The first thing that you need to do is determine if mod_rewrite is installed in Apache. You can find this by using the phpinfo () function (see phpinfo.php for example). This function will display a long list of settings that PHP and Apache are using. Scroll down to apache2handler and check if mod_rewrite is in Loaded Modules.

 

[== Code: phpinfo.php =================================]

<html>
  <head>
    <title>PHP Info</title>
  </head>

  <body>
    <?php phpinfo (); ?>
  </body>
</html>

[== Code ==============================================]

 

If the module is installed, but URL rewriting doesn’t work, you’ll need to make minor changes to the httpd.conf file located at /etc/httpd/conf/. Change AllowOverride to All (see httpd.conf below). You may need to change this in several place in the configuration file before URL rewriting works.

 

[== Code: httpd.conf ==================================]

# AllowOverride controls what directives may be placed in .htaccess files.
# It can be "All", "None", or any combination of the keywords:
#   Options FileInfo AuthConfig Limit
#
    AllowOverride All

[== Code ==============================================]

 

After you made the changes, you’ll need to restart Apache. If your not sure how to do this, see How to Start, Stop, and Restart Apache in Linux.  Test mod_rewrite by loading the following files (.htaccess, one.html, two.html) on your web server. The RewriteBase setting in .htaccess should point to the subfolder in your web server (i.e. /rewrite/) if the default setting below doesn’t work. When you browse to one.html, you should be redirected to two.html.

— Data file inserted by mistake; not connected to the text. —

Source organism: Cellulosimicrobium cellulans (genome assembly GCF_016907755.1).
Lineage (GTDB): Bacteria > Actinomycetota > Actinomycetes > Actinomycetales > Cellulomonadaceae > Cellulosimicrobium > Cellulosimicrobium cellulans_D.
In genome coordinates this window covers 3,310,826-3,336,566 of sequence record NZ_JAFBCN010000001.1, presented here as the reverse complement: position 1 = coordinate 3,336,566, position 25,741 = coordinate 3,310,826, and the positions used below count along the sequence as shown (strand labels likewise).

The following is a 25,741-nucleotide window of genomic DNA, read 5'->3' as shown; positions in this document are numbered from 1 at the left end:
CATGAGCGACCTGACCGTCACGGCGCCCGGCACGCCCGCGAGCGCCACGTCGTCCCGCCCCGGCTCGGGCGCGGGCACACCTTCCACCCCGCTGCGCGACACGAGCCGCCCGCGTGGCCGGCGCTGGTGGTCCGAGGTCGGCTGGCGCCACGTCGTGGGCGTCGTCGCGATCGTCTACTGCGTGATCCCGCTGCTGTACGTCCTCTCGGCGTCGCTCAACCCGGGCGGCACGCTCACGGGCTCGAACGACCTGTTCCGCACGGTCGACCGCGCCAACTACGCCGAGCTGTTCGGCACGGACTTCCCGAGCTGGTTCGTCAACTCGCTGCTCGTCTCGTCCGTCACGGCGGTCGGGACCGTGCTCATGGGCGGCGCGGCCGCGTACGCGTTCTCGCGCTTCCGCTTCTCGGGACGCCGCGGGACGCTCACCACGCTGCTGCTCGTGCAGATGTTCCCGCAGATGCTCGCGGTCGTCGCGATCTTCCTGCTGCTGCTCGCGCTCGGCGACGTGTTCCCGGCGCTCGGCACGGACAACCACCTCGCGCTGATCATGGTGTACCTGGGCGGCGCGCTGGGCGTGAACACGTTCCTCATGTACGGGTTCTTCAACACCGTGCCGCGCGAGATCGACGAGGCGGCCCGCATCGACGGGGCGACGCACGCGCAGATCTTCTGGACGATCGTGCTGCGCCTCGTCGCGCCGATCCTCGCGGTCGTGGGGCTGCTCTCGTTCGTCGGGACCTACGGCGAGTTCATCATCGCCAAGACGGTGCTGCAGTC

You can download the code below here.

 

[== Code: .htaccess ===================================] 

RewriteEngine On
RewriteBase /
RewriteRule ^one.html$ two.html

[== Code ==============================================]

 

[== Code: one.html ====================================]

<html>
  <head>
    <title>One</title>
  </head>
  <body>
    <p>
      This is the number one.
    </p>
  </body>
</html>

[== Code ==============================================]

 

[== Code: two.html ====================================]

<html>
  <head>
    <title>Two</title>
  </head>
  <body>
    <p>
      This is the number two.
    </p>
  </body>
</html>

[== Code ==============================================]

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How to Start, Stop, and Restart Apache in Linux